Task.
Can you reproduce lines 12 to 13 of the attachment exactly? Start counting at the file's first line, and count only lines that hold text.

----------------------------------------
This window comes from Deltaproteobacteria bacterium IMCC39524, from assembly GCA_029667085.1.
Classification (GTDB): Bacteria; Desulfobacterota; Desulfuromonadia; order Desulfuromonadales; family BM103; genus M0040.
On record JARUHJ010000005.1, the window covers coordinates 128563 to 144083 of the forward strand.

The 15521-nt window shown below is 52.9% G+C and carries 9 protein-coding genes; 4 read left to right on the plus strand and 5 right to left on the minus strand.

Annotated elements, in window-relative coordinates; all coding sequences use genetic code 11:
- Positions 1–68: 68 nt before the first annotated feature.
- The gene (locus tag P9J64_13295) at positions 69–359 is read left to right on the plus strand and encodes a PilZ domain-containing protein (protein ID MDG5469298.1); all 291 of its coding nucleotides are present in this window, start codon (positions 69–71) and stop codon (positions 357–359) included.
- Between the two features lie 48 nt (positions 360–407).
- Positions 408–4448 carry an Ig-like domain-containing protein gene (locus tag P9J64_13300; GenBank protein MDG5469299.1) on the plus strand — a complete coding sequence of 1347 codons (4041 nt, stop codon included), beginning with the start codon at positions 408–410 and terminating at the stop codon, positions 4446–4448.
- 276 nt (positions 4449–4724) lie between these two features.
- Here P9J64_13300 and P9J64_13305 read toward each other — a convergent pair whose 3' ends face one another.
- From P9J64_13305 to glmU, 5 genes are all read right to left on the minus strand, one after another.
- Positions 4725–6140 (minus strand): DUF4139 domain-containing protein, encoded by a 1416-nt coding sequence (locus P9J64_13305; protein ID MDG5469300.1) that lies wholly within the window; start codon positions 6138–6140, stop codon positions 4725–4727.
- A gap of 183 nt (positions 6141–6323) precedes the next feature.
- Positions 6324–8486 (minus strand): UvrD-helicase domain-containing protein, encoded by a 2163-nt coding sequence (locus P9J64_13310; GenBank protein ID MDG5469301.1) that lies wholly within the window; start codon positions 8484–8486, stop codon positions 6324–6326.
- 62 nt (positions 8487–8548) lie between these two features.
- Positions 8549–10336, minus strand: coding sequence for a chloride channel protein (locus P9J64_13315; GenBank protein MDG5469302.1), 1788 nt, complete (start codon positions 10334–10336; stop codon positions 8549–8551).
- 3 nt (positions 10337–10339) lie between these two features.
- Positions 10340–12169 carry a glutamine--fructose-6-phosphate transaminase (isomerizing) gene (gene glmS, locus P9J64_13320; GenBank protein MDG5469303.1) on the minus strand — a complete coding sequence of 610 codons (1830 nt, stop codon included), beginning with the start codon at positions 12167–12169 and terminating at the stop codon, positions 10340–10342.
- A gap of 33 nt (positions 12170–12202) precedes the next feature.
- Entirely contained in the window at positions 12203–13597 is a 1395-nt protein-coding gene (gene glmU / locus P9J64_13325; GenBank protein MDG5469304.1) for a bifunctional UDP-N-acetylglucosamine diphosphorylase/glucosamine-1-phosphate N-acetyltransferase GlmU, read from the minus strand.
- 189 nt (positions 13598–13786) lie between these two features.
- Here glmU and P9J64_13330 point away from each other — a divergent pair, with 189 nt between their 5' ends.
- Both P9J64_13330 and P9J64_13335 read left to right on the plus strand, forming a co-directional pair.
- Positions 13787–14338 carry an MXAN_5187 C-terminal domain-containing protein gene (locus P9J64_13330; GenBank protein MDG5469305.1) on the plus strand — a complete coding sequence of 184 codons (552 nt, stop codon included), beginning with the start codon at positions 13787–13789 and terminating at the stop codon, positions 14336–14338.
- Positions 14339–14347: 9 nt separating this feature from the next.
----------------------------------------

- From P9J64_13305 to glmU, 5 genes are all read right to left on the minus strand, one after another.
- Positions 4725–6140 (minus strand): DUF4139 domain-containing protein, encoded by a 1416-nt coding sequence (locus P9J64_13305; protein ID MDG5469300.1) that lies wholly within the window; start codon positions 6138–6140, stop codon positions 4725–4727.